Grand jeté – a big-assed leap. Comes at the end of a few prep steps, most commonly a tombé, pas de bourré, glissade, and voilà. I don’t know a single dancer who doesn’t love doing this combination. It’s what dance is all about. All dancers, regardless of age and/or physical condition, secretly long to do this every time we walk down a long, wide, empty hallway. Kudos to those who actually do.
Grand jeté lift – when the guy lifts his partner, either waist-high or overhead, and she does the leap in the air. Overhead is the most common. Cool to watch. This is why male dancers must be very, very strong. It’s a HUGE myth that male dancers are wimpy. Couldn’t be further from the truth. Basically, they bench press girls. And they do it without those grunts or face contortions you see on some guys at the gym. But I digress. Sorry.
High fifth – this relates to the arm position, not the foot position. High fifth means arms are curved and overhead, like you’re holding a big beach ball over your head.
Jeté – “thrown.” Most common use is “grand jeté,” that leap where you just throw yourself into the movement.
La Bayadère –another 19th century story ballet about Nikiya, an innocent, young temple dancer, betrayed in love, who dies, and becomes a Shade, and her love, Solor, smokes himself into an opium stupor so he can follow her into the Kingdom of the Shades. Sounds a little like Giselle, huh? (See Giselle.)
Low fifth – an arm position, like high fifth. Low fifth, however, looks more like a guy wanting to cup his nuts in his two hands but his hands are politely hovering six to eight inches from his torso, arms curved all nice and pretty.
Lines – this refers to the pleasing coordination of the arms and legs in relation to the torso and head. Think of an artist sketching the initial lines of a perfect person’s body. You might hear someone say, “she has gorgeous lines” about a dancer (usually the lean, leggy ones).
marley [floor] – once a name brand, now a generic term for a type of sturdy black vinyl flooring that covers dance performance stages and quite a few studios, too. Good, slip-free surface to dance on. You can roll it up and transport it.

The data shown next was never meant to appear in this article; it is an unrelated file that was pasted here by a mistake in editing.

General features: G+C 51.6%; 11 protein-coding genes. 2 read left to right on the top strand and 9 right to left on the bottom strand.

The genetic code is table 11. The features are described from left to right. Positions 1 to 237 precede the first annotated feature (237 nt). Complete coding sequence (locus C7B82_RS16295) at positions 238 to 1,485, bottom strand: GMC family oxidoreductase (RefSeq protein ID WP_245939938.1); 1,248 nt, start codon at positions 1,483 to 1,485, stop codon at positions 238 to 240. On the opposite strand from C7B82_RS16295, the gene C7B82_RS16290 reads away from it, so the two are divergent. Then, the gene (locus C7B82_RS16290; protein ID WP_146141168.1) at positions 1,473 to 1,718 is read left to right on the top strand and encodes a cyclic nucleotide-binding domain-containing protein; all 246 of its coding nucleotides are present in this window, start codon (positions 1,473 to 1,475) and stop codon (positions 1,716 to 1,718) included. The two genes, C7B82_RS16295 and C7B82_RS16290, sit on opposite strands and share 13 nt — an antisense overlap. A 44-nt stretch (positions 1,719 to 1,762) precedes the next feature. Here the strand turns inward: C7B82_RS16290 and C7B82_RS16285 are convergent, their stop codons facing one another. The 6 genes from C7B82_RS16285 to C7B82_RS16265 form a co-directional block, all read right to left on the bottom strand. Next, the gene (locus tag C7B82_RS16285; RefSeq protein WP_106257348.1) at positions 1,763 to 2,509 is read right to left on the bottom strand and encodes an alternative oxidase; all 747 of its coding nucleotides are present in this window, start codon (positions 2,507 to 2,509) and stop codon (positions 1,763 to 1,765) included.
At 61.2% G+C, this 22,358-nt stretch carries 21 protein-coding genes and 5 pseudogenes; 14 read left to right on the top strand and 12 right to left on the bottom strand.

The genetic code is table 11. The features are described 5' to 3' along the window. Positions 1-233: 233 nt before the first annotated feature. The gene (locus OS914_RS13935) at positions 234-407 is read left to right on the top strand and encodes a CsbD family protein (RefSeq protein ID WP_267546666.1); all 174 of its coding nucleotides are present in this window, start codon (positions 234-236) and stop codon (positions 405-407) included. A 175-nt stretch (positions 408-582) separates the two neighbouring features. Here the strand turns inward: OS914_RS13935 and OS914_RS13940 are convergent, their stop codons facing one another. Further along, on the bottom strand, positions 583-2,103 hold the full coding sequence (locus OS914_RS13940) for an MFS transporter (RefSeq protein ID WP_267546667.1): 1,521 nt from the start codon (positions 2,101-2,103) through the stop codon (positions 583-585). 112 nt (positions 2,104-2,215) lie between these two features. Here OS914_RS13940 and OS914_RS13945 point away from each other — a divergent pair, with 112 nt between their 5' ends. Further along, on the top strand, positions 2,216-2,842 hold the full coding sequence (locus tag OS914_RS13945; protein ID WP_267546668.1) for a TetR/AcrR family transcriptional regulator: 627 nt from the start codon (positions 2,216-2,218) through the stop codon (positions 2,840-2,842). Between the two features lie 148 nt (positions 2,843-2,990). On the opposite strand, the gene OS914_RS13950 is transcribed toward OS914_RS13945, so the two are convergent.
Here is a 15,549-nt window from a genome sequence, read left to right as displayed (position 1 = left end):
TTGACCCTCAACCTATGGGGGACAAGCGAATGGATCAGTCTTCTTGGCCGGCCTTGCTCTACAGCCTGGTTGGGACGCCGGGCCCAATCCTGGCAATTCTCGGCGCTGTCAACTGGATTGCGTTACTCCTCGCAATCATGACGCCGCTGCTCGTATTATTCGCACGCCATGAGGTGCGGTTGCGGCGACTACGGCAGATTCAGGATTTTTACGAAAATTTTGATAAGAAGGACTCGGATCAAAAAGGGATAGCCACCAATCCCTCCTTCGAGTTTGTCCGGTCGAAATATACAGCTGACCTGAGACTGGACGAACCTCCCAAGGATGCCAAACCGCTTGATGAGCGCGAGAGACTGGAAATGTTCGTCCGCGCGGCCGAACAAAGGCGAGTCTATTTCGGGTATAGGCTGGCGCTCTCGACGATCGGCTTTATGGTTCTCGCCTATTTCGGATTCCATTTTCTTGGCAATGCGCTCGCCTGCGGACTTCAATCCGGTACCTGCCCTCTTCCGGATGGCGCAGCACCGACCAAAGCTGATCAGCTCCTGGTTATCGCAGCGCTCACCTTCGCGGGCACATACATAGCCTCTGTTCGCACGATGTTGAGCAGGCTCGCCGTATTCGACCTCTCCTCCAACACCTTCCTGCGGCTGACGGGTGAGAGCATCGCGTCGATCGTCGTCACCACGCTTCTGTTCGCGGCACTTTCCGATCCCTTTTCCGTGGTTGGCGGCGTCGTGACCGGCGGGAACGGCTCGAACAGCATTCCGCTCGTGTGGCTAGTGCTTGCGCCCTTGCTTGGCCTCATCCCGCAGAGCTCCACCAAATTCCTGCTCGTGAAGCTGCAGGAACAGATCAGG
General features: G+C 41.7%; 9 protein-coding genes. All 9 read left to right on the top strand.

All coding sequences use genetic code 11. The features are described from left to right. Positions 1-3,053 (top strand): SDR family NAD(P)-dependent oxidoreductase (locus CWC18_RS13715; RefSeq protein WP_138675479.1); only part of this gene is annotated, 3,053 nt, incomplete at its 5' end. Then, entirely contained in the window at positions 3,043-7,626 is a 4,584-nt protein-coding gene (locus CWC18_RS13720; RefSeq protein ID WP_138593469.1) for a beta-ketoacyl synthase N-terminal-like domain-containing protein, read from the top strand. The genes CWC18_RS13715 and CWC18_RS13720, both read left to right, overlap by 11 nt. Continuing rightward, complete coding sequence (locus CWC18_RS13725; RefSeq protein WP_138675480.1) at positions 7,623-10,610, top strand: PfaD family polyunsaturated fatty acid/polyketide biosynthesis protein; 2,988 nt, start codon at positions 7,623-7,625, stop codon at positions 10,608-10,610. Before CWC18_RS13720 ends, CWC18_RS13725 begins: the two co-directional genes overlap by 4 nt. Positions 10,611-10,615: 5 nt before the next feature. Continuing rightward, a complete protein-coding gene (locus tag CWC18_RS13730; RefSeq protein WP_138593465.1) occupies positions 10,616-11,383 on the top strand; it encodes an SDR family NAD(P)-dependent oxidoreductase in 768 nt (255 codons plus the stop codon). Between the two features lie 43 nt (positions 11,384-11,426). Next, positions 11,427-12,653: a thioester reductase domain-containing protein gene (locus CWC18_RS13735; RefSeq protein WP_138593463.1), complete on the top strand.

Merde – French for “shit” and what dance people tell each other before performing, because of course you’d never say “break a leg” to a dancer, and theater/dance people love their little superstition good-luck customs.
Mixed bill – this kind of program means the night’s performance will include two to four short ballets versus one long story ballet. Most times there are three.
Pas – “step.”
Pas de bourré – this step thingy, three small steps, that serves as a transition to bigger thingies. Like a tombé, pas de bourré, glissade, grand jeté.
Pas de deux – “step of two.” Basically, a more elegant way to say “a duet.” Most ballets have a few pas de deux thrown into them, almost always male/female, but in today’s contemporary ballets, hey, anything goes.
Pas de basque – you don’t expect me to keep repeating “step,” do you? And this one, it’s “step of the Basque” and I dunno, it’s a folksy, jaunty, steppy thing. It’s fun to do, if that helps.
Passé – position on one leg where the knee is out to the side and the toe is touching the other knee, sort of “passing” through, like from a front attitude to back.
Penché – translated as “leaning” or “inclining,” it’s affiliated with an arabesque. Basically the back arabesque leg goes way high while the chest dips way low, and the gaze remains forward. Lovely to watch. Very Giselle Act II.
Petit allegro – fun, busy stuff with the feet, and also a designated portion of the ballet class. (Generally, a combination of several steps within eight or sixteen counts). Hard to do the busy stuff if you’re a relative beginner, but SO much fun to watch a professional do it. YouTube it.
Plié – “bent.” Every barre starts with pliés. Every new student starts with pliés. Every professional does about a million of them. It’s like death and taxes: no way to avoid ‘em.
Piqué – “pricked,” a deliberate step into something, like an arabesque.